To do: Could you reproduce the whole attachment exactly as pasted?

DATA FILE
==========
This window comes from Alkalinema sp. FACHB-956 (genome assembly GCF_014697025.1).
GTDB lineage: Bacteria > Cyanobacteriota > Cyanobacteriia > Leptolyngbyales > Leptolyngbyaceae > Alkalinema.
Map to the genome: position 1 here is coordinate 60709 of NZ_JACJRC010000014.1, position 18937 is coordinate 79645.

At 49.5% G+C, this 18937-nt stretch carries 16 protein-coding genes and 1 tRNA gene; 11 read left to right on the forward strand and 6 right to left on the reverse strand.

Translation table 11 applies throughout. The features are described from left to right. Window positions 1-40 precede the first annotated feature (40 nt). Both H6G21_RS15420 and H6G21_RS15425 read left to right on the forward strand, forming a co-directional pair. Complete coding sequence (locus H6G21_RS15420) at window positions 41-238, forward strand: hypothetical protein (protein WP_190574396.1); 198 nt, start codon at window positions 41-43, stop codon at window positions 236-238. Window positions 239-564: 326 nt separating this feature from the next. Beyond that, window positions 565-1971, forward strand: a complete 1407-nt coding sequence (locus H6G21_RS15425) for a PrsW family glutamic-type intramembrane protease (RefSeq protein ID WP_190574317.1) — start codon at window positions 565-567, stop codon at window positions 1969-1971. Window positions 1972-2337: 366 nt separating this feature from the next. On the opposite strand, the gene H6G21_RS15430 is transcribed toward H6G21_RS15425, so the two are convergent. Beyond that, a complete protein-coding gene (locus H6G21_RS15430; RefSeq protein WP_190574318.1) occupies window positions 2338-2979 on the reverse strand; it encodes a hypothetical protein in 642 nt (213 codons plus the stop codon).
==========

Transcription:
This window comes from Alkalinema sp. FACHB-956 (genome assembly GCF_014697025.1).
GTDB lineage: Bacteria > Cyanobacteriota > Cyanobacteriia > Leptolyngbyales > Leptolyngbyaceae > Alkalinema.
Map to the genome: position 1 here is coordinate 60709 of NZ_JACJRC010000014.1, position 18937 is coordinate 79645.

At 49.5% G+C, this 18937-nt stretch carries 16 protein-coding genes and 1 tRNA gene; 11 read left to right on the forward strand and 6 right to left on the reverse strand.

Translation table 11 applies throughout. The features are described from left to right. Window positions 1-40 precede the first annotated feature (40 nt). Both H6G21_RS15420 and H6G21_RS15425 read left to right on the forward strand, forming a co-directional pair. Complete coding sequence (locus H6G21_RS15420) at window positions 41-238, forward strand: hypothetical protein (protein WP_190574396.1); 198 nt, start codon at window positions 41-43, stop codon at window positions 236-238. Window positions 239-564: 326 nt separating this feature from the next. Beyond that, window positions 565-1971, forward strand: a complete 1407-nt coding sequence (locus H6G21_RS15425) for a PrsW family glutamic-type intramembrane protease (RefSeq protein ID WP_190574317.1) — start codon at window positions 565-567, stop codon at window positions 1969-1971. Window positions 1972-2337: 366 nt separating this feature from the next. On the opposite strand, the gene H6G21_RS15430 is transcribed toward H6G21_RS15425, so the two are convergent. Beyond that, a complete protein-coding gene (locus H6G21_RS15430; RefSeq protein WP_190574318.1) occupies window positions 2338-2979 on the reverse strand; it encodes a hypothetical protein in 642 nt (213 codons plus the stop codon).